Anyone who has worked in policing has probably heard the phrase “It’s not what you know, it’s who you know.” Well to a degree, that applies outside in a more tangible way. Recruiters and managers have more of a free-reign to take on and promote people as there are fewer formal methods than exams and assessment centres deciding who gets on and who doesn’t. If you make a good impression and do actually get some face-time with decision-makers, they could be more swayed by your personality and attitude than someone who simply ticks boxes. Many top business leaders have said that they “Hire for attitude and train for skill”, which is essentially saying that they would rather take on the person with the better attitude as they can train them in the skills they need, whereas trying to adapt someone’s attitude to be a fit for their organisation is more difficult.

Speaking to and hearing from a range of other former police officers and civilians, I asked them all why they decided to leave when they did. Responses received were:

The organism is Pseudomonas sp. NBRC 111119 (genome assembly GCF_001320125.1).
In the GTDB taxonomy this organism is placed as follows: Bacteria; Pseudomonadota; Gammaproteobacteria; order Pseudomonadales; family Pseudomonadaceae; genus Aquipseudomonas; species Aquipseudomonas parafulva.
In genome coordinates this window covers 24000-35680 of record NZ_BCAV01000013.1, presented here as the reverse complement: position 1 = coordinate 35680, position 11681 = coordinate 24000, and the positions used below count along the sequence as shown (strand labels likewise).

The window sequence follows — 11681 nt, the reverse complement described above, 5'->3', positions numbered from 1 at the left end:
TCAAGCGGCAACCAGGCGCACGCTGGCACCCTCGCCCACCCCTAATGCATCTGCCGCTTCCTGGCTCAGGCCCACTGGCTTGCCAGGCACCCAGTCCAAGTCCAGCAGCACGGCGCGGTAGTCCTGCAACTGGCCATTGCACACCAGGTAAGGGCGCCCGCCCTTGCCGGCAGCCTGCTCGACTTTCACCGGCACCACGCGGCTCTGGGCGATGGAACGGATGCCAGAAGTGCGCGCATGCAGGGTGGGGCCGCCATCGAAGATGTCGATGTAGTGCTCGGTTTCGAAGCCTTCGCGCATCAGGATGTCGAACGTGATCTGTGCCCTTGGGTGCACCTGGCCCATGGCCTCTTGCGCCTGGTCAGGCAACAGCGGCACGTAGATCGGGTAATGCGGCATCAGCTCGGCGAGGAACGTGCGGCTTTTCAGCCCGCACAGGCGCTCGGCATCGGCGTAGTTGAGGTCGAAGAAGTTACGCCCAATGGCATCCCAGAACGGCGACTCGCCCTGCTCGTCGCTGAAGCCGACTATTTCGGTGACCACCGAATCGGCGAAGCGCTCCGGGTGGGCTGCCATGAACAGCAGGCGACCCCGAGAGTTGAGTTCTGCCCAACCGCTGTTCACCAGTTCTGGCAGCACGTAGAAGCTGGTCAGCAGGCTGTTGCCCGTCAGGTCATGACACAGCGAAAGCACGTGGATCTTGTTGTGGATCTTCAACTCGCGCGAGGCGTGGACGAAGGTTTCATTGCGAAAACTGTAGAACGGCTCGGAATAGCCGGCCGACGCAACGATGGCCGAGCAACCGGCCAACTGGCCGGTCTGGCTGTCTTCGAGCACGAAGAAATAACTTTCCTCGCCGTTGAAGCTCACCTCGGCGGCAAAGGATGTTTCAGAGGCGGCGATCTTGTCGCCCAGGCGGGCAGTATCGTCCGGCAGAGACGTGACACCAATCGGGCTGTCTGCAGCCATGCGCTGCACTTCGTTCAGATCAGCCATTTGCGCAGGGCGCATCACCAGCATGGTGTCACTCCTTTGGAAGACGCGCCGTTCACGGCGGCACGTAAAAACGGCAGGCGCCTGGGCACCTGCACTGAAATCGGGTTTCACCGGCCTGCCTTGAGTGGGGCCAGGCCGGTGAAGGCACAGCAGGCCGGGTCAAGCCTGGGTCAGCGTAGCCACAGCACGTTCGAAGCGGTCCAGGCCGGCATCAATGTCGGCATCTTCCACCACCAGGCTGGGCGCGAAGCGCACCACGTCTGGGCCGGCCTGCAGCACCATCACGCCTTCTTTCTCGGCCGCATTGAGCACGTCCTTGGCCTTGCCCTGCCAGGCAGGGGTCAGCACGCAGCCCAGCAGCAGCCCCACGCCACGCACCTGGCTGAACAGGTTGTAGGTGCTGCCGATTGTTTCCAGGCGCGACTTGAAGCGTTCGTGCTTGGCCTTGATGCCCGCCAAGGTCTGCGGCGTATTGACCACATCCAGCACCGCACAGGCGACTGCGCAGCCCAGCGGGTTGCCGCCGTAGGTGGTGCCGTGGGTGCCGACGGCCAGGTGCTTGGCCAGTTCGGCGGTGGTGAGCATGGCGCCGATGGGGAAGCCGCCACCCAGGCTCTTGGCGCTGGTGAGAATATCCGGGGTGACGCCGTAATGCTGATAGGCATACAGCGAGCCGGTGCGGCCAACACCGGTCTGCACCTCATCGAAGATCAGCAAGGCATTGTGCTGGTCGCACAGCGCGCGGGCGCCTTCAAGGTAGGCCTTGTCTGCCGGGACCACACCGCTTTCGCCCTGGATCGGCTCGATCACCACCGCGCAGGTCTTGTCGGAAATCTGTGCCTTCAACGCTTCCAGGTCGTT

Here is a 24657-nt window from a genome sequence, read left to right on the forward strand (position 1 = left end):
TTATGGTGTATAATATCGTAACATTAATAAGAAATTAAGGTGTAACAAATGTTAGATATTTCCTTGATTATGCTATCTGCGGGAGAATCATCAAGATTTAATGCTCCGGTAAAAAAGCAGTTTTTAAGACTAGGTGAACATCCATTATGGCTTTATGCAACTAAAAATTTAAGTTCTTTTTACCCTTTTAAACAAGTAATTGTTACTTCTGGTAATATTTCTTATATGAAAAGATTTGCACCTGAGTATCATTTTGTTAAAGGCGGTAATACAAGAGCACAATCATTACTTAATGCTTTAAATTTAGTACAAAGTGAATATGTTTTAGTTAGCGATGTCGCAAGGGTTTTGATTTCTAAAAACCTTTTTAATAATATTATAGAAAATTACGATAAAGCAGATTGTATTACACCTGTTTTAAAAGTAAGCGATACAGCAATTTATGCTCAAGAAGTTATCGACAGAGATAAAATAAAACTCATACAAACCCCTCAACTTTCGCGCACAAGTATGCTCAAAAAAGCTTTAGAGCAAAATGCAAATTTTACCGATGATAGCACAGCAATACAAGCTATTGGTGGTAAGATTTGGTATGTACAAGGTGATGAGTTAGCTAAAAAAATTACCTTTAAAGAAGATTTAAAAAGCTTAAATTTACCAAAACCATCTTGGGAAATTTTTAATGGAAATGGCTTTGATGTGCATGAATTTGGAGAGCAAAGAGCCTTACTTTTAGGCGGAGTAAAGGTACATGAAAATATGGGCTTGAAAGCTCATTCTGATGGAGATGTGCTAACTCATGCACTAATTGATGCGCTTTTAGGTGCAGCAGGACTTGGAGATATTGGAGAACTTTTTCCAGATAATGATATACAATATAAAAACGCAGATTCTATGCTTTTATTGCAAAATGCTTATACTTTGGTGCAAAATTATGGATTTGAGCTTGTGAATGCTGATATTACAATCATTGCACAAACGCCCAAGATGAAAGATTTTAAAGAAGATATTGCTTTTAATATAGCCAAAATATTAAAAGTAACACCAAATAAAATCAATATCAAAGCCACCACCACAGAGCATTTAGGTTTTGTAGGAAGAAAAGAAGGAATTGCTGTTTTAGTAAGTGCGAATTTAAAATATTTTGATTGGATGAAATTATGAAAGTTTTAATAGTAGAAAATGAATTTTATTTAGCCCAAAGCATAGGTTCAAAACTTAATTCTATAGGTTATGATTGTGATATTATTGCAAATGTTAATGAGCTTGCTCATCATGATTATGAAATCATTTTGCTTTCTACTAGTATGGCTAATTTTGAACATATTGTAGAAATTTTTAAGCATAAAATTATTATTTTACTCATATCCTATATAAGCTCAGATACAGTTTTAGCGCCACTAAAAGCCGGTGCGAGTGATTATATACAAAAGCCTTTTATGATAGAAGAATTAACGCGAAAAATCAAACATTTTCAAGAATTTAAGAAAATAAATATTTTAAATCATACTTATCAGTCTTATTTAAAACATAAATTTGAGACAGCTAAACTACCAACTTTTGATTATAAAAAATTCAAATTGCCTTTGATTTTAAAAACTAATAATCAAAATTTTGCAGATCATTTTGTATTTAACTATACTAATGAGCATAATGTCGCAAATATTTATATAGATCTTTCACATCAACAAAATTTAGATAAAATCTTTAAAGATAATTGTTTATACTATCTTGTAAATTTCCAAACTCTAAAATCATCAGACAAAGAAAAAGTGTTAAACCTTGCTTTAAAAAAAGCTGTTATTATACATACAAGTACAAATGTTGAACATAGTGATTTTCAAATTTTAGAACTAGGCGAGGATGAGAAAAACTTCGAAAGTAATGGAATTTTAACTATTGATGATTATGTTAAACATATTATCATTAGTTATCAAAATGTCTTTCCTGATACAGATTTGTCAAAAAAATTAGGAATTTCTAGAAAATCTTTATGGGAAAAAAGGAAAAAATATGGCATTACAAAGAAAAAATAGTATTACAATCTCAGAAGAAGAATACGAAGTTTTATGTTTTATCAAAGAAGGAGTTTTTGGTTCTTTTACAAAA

“Reached a glass ceiling – nowhere left to go except out.”

“Lost my mojo for the job. I clearly need a fresh start.”

“Time to do something different while I am young enough – the job is changing in a way I don’t really like.”

“Had an opportunity to do something else that I didn’t want to regret by turning it down – never looked back by the way.”

“The job is becoming impossible with the changes, cuts, outsourcing, bureaucracy – I just didn’t want to remain part of it.”

“Not sour grapes, but I went above and beyond, more in my last 2 years, and realised I was just a number – so I want to take ownership of my future and am now in business.”

“I always wanted to work for myself one day and so we waited until it was financially right for me and my family. Leaving was inevitable.”

I asked them what they think, looking back, are the important considerations once you know you are going.

“Think about what you are good at and what you enjoy. Aim for an industry or role that is likely to tick both boxes so that you are happy going to work and you are not out of your depth. If you are unhappy in your post-police work, you are likely to spend a lot of time dwelling on the past, but probably only remembering the good times.” – sound advice there.